Cell Scan

There was a factor of 50% difference in the number of reconstrcted pions between my fill-by-fill calibrated dataset and the one with Steve's day-by-day calibration, as shown in my previous post.

No matter which calibration we are going to use in the end. It's worth looking into the cause of this discrepancy and see in which aspect we can expect an improvement.

The dataset we are talking about is from day79 to day98 ( Fill15314 to Fill15419, 30 fills )

1. How do we calibrate?

    a). Steve's method:  Optimize the calibration based on day95 through multiple mass iterations (FMSCORR =  FmsCorrD95j.txt). Then follow the variation of the LED peaks relative to the baserun of day95

to make minute-by-minute corrections to the entire dataset. Since it's found that the amplitude of LED pulses exhibited a large drift which does not correlate with the actual gain shift, the dataset is then split up

into subsets according to the day number and the base calibration for the small cells is adjusted for each day by using day-by-day pion masses (with TrigBit 0x200).

   b). My (sloppy) method: The base calibration was the one calulated for day80, that I got from Steve (file time stamp: Jun  7 20:06). For each fill, I set the calibration of the 1st run to be the same as the base

calibration, and follow the LED peak variations relative to the 1st run to make time dependent corrections to the rest of the runs in this fill.


2. Yield difference



                                                                            (a)                                                                                                                                          (b)

                                                                                   Figure 1. Pions on one small cells. (a).with my calibration; (b) with Steve's calibration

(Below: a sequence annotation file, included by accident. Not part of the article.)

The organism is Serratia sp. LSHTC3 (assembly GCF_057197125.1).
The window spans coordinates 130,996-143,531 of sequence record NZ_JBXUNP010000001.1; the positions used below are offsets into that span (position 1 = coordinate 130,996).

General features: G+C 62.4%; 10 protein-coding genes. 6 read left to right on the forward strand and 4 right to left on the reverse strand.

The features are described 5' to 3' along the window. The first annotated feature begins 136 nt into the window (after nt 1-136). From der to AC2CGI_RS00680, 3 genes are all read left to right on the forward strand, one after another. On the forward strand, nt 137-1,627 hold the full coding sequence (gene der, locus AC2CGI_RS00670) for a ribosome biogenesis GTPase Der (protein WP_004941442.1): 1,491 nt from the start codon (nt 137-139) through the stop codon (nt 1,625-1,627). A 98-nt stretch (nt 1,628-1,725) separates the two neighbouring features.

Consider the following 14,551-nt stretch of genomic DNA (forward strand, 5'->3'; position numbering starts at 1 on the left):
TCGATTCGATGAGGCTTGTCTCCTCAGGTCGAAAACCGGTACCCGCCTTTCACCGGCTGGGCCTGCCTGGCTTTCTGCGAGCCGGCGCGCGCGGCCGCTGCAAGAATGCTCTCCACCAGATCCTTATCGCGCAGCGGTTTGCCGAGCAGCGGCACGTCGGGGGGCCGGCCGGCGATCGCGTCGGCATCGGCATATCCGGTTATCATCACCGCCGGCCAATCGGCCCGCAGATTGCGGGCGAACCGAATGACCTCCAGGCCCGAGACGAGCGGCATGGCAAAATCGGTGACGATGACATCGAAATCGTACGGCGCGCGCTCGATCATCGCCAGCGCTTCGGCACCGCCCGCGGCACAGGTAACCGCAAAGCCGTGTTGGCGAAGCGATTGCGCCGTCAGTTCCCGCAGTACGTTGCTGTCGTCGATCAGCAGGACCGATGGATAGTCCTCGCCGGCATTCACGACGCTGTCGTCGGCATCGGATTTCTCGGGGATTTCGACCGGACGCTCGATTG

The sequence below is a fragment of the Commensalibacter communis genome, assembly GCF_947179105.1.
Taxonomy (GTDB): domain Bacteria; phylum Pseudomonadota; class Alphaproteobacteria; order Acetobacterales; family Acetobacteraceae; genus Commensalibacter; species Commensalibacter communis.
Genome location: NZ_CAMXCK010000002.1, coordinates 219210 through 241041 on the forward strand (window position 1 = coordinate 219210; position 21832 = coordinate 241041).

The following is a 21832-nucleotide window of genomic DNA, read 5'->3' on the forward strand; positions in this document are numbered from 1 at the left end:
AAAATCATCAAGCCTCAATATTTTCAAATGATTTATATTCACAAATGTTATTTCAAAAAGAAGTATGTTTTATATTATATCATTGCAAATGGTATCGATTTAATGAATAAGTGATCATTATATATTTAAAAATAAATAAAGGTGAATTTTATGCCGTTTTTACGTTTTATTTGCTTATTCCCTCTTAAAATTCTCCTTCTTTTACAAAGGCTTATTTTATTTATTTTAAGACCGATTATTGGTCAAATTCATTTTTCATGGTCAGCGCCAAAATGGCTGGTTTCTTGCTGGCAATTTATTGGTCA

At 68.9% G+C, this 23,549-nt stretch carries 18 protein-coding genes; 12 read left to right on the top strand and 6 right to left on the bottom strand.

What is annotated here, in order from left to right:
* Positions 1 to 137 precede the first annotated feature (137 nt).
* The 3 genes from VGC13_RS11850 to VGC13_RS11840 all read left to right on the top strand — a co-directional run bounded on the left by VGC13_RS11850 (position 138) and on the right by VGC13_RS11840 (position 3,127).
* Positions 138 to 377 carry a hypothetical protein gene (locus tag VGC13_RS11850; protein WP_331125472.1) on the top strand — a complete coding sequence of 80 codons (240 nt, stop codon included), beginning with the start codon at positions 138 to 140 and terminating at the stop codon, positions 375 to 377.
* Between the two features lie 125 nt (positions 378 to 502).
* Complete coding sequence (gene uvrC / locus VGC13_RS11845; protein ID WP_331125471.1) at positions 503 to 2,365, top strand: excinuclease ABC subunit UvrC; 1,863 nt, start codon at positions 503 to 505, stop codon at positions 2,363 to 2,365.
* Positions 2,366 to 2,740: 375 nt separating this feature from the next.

Figure 2. Pion yield vs Energy. Left: with my calibration ; Right: with Steve's calibration



                                                                                            Figure 3. pion mass window


 3). Reasons:

One can immediately identify 2 possible reasons for these differences. First, the base calibrations are different (FmsCorrD95j.txt is better?). Secondly, Even with the same

base calibration, Steve's method is effectively equivalent to my method plus a day-by-day reiteration.

Somehow I started with examining the effect of one more mass iteration. The following plots show before and after mass iteration on Fill15419 (day98), with my calibration.


                                                                     Figure 4. Mass distribution in different energy bin, before re-iteration



                                                                Figure 5. Mass distribution in different energy bin, after re-iteration




                                                                            Figure 6. Mass distribution in different energy bin, with Steve's calibration


Then the main difference between fig.5 and 6 is in the base calibration. Other than this, there are also minor differences in the pion samples that are used in the mass



4). Question: Is it possible that the miscalibration of a few hot/warm cells could have generated these differences in the overall mass spectrum?

Cells that get most of the triggers need more attention in tunning the calibration. Those places are where most of our dectector acceptance went. Therefore it's necessary

to keep a record of each cell's performance, and identify a list of hot/warm cells to work on. This inspired the effort to maintain a status table which can be made

available to the iteration routine and cluster finder. So that we can focus on the mostly triggered cells (and their neighbors) during calibration, and eliminate problematic

cells in reconstruction.


Building status tables: